Bitcoin Forum
December 06, 2016, 08:23:16 AM *
News: To be able to use the next phase of the beta forum software, please ensure that your email address is correct/functional.
 
   Home   Help Search Donate Login Register  
Pages: [1] 2 3 »  All
  Print  
Author Topic: Before the next big rise, I just wanted to get my two cents in  (Read 5627 times)
Raize
Donator
Legendary
*
Offline Offline

Activity: 1374


View Profile
December 07, 2011, 05:42:35 PM
 #1

Last time we went from $.65 to $33 I didn't say anything so I am choosing to now during the month before what I hope to see as "stable growth".

My History

I'm a former small-time day and currency trader who stopped around 2006 after securing a full-time job and started investing heavily into commodities. I suppose a number of folks would just say I'm lucky, but it was my on-again, off-again successes in day trading that really gave me the experience and inclination to look at larger and longer trends. It quickly became evident to me that geo-political issues were far more of an impact on prices, stocks, and commodities, so that's why I started reading up about the "incoming bust" in housing and etc. In fact, as I continued to make money into 2009 and 2010 I ended up finding about Bitcoin, and being a techie myself, read the whitepaper.

Now, in 2009, when I first used the client, I was a moron who saw we were generating essentially fake "credits", and realized I was devoting considerable CPU cycle and power to generate these credits that were going nowhere and meaning nothing (it didn't matter to me how secure they were, if they meant nothing to no one else, they meant nothing to me). There was all this talk about how they could be used to replace currency, but frankly, since no one was even buying them, I didn't see it as being fruitful at all.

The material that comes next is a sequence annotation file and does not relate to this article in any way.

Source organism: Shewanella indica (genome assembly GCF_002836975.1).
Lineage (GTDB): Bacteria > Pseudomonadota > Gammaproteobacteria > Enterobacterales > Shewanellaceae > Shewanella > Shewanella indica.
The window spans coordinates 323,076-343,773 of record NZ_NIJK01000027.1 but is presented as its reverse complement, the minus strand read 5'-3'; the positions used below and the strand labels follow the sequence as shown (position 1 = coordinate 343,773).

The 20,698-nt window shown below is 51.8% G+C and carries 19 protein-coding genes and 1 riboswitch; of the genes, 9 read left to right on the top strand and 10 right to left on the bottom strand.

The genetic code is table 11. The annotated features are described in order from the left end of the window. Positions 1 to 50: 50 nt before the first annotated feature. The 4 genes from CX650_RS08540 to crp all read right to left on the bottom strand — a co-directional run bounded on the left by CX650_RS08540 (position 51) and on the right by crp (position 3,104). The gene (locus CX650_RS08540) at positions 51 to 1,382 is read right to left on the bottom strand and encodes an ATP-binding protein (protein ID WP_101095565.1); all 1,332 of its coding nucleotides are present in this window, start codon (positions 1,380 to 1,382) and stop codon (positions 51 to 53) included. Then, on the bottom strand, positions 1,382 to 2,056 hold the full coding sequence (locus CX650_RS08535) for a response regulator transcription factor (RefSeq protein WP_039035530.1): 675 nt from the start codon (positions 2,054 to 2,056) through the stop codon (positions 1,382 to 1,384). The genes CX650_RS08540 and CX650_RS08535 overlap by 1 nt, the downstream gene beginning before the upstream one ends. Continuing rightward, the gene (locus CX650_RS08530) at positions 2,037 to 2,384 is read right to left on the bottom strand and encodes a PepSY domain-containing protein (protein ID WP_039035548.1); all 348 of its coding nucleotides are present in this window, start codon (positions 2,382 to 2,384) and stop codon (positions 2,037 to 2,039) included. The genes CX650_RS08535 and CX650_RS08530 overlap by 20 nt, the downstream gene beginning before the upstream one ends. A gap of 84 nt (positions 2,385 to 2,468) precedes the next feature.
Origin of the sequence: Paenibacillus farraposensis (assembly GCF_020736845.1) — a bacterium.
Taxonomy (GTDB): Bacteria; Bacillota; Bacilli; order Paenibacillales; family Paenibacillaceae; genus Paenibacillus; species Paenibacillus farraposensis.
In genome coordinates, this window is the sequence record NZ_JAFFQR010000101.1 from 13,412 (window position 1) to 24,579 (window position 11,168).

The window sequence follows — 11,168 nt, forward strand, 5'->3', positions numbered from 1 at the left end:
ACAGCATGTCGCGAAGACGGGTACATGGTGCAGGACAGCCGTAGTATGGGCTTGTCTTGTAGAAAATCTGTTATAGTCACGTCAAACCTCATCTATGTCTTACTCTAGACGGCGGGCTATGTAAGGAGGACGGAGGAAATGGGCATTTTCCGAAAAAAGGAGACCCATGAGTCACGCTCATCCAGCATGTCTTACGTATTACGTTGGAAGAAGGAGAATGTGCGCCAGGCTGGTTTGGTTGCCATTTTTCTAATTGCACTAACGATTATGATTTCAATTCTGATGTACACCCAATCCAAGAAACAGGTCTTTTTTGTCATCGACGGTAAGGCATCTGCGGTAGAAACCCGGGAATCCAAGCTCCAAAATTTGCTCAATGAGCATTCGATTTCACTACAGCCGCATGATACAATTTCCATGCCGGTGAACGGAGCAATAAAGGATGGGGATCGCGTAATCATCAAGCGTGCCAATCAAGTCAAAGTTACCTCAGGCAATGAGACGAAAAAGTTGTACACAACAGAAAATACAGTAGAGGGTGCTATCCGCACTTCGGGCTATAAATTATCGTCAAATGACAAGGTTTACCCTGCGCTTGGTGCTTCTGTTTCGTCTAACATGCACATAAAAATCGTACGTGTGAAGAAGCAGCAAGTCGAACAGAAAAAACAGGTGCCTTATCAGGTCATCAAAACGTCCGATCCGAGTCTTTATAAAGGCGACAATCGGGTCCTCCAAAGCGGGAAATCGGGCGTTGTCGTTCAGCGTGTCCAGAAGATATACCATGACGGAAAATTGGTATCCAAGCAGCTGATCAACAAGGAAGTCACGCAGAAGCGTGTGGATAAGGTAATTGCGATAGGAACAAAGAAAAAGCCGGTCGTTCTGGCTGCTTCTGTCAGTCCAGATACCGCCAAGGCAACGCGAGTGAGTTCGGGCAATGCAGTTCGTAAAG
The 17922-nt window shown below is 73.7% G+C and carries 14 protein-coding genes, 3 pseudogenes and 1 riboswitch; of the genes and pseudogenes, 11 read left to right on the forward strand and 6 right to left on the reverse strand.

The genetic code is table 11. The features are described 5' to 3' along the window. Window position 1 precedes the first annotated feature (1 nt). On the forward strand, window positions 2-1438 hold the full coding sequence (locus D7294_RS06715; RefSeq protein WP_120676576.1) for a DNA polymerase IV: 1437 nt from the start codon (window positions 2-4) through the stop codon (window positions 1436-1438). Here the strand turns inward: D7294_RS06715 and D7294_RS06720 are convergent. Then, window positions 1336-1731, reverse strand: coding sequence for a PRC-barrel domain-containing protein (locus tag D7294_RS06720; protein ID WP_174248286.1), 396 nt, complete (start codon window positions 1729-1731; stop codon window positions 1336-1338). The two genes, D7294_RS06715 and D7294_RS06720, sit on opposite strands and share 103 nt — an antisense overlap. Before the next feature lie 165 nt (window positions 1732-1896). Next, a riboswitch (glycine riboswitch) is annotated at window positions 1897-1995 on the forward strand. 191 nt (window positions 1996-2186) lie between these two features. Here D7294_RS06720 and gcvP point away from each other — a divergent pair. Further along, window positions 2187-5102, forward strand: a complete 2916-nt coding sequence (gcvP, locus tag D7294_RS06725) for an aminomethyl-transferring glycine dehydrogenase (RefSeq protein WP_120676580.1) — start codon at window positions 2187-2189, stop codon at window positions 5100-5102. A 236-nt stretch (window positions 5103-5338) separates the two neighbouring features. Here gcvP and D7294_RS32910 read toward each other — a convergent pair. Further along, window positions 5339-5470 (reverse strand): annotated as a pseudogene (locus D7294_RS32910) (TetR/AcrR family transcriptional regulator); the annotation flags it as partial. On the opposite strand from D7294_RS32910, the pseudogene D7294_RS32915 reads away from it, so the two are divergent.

I know for sure that I mined at least 100 coin at the time, but then stopped and later reformatted that computer. I'll forever have to live with the fact that I essentially destroyed 100 BTC.

That said, I continued to do very well in commodities and reinvested in Bitcoin again in early 2011 at $.85, $1.85, $4.35 and etc. I wasn't just buying a few coins, either, I was (and still am) buying hundreds. I continued to buy and sell on the way up. I even let Bitcoin consume so much of my life that I left my sister's wedding reception early to go home and buy Bitcoin on a Saturday night when it fell from $20ish to $10-11 overnight, then flipping it and selling at $18 the next day.

My advice

We're starting to see the difficulty be supported at these levels. This means it is profitable for present miners to mine. When it is profitable for current miners to continue mining (I have a small operation with myself and friends presently going) you will see them buy instead of mine at prices below that profitably. I think we've fallen to a point where the average Bitcoin miner is making a profit again, and the ones that did not have the ability to do so have sold out their equipment to those of us that can.